Father of Highland Park parade shooting suspect pleads not guilty to reckless conduct charges

Prosecutors say Robert E. Crimo Jr. was criminally reckless when he signed his underage son’s gun ownership permit.

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Robert E. Crimo Jr., center, father of Robert Crimo III, talks with his attorneys as they wait for court to begin before Judge George D. Strickland at the Lake County, Ill., Courthouse Thursday, Jan. 26, 2023, in Waukegan, Ill. Crimo Jr., faces seven counts of felony reckless conduct for signing the application for his son’s firearm owners ID card in December of 2019.

Robert E. Crimo Jr. (center), the father of Robert Crimo III, pleaded not guilty Thursday to seven charges of reckless conduct for helping his son obtain a firearm owner’s identification card.

Nam Y. Huh/AP

The father of the accused Highland Park parade shooter pleaded not guilty Thursday to reckless conduct charges for helping his son obtain a firearm owner’s ID card.

Judge George Strickland read each of the seven counts against Robert E. Crimo Jr., one for each of the seven people killed at the Fourth of July parade last year.

The indictment handed down by a Lake County grand jury Wednesday alleges Crimo Jr. was criminally reckless when he signed his son’s FOID application while knowing his son had expressed “violent ideations.”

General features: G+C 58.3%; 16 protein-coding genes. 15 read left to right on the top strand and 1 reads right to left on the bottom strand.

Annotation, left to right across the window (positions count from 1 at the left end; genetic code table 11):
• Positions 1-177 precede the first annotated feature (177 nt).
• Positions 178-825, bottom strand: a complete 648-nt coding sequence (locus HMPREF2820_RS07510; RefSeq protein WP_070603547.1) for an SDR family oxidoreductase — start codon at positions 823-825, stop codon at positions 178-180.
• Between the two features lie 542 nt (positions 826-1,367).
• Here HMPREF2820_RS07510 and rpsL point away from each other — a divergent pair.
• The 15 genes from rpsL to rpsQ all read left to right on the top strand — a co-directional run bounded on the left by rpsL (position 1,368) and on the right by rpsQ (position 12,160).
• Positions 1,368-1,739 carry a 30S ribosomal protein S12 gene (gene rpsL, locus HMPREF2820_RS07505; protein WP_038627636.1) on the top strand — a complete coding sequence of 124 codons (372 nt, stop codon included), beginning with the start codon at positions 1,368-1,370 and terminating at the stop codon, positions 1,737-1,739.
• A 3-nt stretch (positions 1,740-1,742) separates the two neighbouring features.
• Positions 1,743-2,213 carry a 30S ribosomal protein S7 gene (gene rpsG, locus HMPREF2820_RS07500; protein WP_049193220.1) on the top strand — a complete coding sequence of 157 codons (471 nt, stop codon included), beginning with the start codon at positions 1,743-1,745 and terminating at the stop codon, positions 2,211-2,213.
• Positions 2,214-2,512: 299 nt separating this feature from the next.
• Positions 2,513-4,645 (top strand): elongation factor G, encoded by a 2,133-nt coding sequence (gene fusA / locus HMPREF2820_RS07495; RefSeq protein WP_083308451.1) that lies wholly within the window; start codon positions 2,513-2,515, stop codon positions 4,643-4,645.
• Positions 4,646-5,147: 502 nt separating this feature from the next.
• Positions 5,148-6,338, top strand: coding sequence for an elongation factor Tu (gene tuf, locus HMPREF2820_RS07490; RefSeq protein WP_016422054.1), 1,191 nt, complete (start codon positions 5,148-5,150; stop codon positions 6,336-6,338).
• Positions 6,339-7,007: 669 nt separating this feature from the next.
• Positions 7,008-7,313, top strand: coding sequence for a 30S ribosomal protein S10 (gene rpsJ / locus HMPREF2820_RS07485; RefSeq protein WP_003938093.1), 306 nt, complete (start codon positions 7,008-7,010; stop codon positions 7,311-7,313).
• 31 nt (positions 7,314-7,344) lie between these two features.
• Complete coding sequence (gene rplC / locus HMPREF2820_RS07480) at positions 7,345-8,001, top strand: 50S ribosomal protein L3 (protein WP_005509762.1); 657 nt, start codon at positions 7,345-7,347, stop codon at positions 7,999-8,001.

Crimo Jr., 58, has been free since posting a $50,000 bond after he was charged in December.

In court, Lake County State’s Attorney Eric Rinehart said his office has shared 74 pages of discovery evidence with Crimo Jr.’s attorney and expects to share more electronically.

Due to the large amount of evidence to be collected, the judge set the next status hearing for April 4.

After the hearing, Crimo’s attorney, George Gomez, told reporters, “We’re a little surprised by the indictment. ... I do believe at the end of the day that Mr. Crimo will be vindicated of the charges.”

In January, Gomez cast doubt on the strength of the charges after prosecutors had a delay in presenting the case to a grand jury.

Gomez said there’s no question Crimo Jr. signed his son’s FOID card. The charges focus instead on alleging he was criminally responsible by doing that.

Parents are rarely charged in mass shootings committed by their children. After the grand jury approved the charges Wednesday, Rinehart said in a statement: “Parents who help their kids get weapons of war are morally and legally responsible when those kids hurt others with those weapons.”

The charges carry a sentence of one to three years in prison, followed by six-month parole and a maximum fine of $50,000.

Authorities say that after Crimo Jr. provided a signature in December 2019, his son was able to obtain the FOID card the next year despite previously threatening to kill himself and his family.

Crimo Jr.’s son, Robert E. Crimo III, allegedly fired a legally purchased rifle into the crowd at the Highland Park parade, killing seven people and wounding nearly 50 others.

The younger Crimo, 22, remains in custody at Lake County Jail pending his ongoing murder case.

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